The next problem came when I tried to use testdisk to copy my files to a network location to prepare to flatten and rebuild my LVM volume group. My /home logical volume was/is a 20GB ext4 filesystem full of regular files, symlinks, and hardlinks. I selected the root folder for my user and asked testdisk to copy it and everything appeared to be working properly. However when I checked on it a short time later I was suprised that it was still running, and that it had copied over 90GB of data so far. I suspect it was not following links correctly and making multiple copies of things.
And so I decided to use the information testdisk had discovered about the location of my filesystem but let the linux kernel and rsync handle copying my data to a safe location. Taking a few snips from the testdisk log file:
Disk /dev/sda - 256 GB / 238 GiB - CHS 31130 255 63
I was able to calculate the LBA of the start sector of my filesystem, and then manually use device mapper to create a block device pointing at it which I could mount normally.recover_EXT2: s_block_group_nr=0/154, s_mnt_count=59/4294967295, s_blocks_per_group=32768, s_inodes_per_group=8192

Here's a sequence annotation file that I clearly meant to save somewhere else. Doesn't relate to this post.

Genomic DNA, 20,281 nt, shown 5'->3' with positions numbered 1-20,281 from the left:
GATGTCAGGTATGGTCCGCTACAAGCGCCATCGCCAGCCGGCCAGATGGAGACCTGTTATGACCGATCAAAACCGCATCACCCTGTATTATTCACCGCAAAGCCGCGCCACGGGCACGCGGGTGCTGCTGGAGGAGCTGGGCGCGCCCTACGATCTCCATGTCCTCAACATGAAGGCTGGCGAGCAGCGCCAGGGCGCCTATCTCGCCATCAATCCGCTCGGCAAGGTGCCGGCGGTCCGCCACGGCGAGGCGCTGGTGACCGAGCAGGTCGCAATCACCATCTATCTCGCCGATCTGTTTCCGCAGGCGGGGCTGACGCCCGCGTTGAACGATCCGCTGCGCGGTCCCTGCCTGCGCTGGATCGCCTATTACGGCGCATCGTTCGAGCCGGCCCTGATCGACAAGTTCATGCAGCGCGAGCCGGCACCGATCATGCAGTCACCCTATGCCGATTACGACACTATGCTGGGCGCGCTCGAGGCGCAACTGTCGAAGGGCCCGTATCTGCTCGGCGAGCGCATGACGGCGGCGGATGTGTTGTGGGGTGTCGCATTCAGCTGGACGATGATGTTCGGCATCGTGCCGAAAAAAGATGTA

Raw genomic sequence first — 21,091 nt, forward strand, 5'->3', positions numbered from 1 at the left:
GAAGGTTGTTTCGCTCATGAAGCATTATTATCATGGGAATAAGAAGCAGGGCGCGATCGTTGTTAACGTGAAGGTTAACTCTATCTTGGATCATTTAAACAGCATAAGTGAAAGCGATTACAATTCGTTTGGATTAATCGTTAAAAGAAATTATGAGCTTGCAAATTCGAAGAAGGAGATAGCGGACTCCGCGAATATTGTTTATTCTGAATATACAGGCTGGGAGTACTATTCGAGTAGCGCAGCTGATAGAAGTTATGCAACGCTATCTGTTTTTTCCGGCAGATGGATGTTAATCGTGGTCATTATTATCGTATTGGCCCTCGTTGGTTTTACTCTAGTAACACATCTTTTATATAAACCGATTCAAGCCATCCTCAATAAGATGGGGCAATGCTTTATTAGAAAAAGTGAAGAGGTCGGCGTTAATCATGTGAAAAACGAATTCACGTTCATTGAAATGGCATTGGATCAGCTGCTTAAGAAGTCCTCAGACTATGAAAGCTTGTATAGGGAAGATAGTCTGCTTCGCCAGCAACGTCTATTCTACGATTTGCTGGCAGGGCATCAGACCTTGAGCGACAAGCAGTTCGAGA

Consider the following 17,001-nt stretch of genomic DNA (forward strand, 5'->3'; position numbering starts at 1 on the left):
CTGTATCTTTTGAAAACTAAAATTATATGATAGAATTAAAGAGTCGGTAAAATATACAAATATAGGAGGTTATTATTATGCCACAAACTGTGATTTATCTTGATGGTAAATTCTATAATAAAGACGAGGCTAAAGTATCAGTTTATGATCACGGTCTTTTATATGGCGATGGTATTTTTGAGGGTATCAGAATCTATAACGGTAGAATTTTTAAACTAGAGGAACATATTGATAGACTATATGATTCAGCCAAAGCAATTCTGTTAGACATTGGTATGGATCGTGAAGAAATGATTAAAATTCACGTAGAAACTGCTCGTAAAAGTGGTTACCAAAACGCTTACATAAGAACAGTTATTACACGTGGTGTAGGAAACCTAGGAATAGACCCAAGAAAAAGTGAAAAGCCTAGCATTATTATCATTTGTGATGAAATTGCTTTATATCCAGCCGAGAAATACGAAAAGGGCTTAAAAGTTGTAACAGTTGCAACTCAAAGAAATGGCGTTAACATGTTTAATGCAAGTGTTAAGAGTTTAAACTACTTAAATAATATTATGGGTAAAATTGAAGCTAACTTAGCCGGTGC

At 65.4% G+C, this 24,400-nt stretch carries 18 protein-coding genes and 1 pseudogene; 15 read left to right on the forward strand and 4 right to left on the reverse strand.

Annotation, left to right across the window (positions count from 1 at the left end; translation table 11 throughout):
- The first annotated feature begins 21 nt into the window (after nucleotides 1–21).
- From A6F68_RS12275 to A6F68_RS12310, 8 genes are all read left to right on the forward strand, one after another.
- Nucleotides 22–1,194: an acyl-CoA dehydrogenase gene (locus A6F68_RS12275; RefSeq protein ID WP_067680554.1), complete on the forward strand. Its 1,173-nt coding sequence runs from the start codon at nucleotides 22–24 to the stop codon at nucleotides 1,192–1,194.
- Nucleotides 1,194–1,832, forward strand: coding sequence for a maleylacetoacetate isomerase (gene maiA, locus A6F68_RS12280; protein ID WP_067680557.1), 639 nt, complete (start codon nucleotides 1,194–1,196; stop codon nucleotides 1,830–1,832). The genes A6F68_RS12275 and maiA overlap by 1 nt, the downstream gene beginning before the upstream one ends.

recover_EXT2: s_blocks_count 5072896
recover_EXT2: part_size 40583168
Linux 23430 211 14 25957 3 30 40583168
ext4 blocksize=4096 Large file Sparse superblock, 20 GB / 19 GiB
After which rsync had no problems copying the 12GB of data that were stored there.echo "0 40583168 linear /dev/sda 376416256" | dmsetup create test
mount /dev/mapper/test /mnt/test
Which brings me to my feature request - would it be possible to also include LBA addresses of everything in the testdisk log - having to convert from CHS on a modern system seems unnecessary. An even better bonus would be to include 'dmsetup' commands with all of the parameters supplied to create temporary block devices at the locations of everything found. Perhaps even provide the 'dmsetup' commands to create a snapshot of that device so you can do things like safely run a fsck against the filesystem without modifying any of the blocks on disk.
Edit: It occurred to me later that having the LBA addresses of things would also make it trivially easy to take images of specific parts of the disk using dd or some other tool. To borrow from my example above, I could have taken an image of that filesystem with "dd if=/dev/sda of=/location-with-space/filesystem.img bs=512 skip=376416256 count=40583168".